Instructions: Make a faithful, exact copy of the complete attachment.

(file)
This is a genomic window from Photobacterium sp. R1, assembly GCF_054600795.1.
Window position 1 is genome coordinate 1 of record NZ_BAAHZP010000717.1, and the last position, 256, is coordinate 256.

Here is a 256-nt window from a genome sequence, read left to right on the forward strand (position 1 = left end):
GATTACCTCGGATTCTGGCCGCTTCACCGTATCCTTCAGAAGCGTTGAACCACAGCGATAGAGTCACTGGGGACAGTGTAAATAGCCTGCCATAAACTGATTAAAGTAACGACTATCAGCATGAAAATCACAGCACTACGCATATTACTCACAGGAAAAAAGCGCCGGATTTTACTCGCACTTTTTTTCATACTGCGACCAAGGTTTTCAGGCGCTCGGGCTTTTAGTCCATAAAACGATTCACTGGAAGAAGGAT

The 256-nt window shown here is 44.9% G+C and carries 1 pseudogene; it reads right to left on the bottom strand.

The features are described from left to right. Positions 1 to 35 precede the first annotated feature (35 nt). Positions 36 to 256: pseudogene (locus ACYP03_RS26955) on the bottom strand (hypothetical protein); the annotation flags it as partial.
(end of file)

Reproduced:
This is a genomic window from Photobacterium sp. R1, assembly GCF_054600795.1.
Window position 1 is genome coordinate 1 of record NZ_BAAHZP010000717.1, and the last position, 256, is coordinate 256.

Here is a 256-nt window from a genome sequence, read left to right on the forward strand (position 1 = left end):
GATTACCTCGGATTCTGGCCGCTTCACCGTATCCTTCAGAAGCGTTGAACCACAGCGATAGAGTCACTGGGGACAGTGTAAATAGCCTGCCATAAACTGATTAAAGTAACGACTATCAGCATGAAAATCACAGCACTACGCATATTACTCACAGGAAAAAAGCGCCGGATTTTACTCGCACTTTTTTTCATACTGCGACCAAGGTTTTCAGGCGCTCGGGCTTTTAGTCCATAAAACGATTCACTGGAAGAAGGAT

The 256-nt window shown here is 44.9% G+C and carries 1 pseudogene; it reads right to left on the bottom strand.

The features are described from left to right. Positions 1 to 35 precede the first annotated feature (35 nt). Positions 36 to 256: pseudogene (locus ACYP03_RS26955) on the bottom strand (hypothetical protein); the annotation flags it as partial.